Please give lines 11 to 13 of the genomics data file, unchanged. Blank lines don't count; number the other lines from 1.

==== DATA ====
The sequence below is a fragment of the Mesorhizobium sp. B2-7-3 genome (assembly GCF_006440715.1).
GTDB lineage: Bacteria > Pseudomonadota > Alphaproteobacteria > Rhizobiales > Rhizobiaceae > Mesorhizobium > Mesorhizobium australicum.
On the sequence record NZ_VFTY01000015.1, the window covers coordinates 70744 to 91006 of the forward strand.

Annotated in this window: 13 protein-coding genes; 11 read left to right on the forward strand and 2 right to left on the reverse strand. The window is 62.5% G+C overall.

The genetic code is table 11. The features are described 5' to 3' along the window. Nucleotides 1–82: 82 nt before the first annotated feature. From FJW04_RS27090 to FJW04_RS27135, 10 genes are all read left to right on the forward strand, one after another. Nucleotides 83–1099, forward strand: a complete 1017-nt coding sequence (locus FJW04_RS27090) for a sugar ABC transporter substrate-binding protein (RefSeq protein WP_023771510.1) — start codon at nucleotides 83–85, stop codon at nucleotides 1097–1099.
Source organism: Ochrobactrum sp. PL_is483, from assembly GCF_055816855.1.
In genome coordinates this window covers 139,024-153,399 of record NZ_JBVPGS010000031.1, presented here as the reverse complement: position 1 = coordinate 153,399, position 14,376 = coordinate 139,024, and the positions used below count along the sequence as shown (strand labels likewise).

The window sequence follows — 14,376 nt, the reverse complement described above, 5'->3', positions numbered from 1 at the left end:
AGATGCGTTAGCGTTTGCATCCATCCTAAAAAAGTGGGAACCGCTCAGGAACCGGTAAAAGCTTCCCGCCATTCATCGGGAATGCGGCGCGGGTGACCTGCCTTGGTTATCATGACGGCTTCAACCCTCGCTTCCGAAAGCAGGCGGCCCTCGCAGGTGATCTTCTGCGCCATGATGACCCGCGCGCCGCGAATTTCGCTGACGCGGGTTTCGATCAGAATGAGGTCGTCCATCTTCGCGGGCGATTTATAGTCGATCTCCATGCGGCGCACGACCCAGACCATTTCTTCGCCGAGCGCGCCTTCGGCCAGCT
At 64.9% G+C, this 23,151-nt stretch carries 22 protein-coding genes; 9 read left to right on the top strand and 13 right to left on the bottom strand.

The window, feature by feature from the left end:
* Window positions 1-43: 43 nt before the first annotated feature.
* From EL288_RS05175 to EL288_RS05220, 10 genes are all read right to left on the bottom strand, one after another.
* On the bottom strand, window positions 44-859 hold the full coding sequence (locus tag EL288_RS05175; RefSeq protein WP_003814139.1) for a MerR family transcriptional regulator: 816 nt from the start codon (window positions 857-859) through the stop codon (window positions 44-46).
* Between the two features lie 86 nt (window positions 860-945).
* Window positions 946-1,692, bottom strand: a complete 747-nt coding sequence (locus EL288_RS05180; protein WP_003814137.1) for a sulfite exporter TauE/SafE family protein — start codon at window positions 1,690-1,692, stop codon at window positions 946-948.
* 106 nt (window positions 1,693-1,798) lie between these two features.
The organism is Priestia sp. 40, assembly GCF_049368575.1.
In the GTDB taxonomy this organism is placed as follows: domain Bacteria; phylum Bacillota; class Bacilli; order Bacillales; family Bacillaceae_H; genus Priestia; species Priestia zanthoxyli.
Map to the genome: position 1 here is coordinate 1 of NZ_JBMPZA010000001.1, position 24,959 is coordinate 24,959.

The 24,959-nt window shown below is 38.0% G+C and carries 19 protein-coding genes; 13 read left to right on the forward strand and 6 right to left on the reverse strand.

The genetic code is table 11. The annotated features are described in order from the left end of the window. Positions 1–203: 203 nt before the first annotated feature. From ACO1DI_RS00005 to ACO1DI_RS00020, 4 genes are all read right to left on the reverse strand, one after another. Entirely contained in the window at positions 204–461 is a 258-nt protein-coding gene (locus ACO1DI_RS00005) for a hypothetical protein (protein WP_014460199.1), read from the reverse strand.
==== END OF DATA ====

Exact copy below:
The window, feature by feature from the left end:
* Window positions 1-43: 43 nt before the first annotated feature.
* From EL288_RS05175 to EL288_RS05220, 10 genes are all read right to left on the bottom strand, one after another.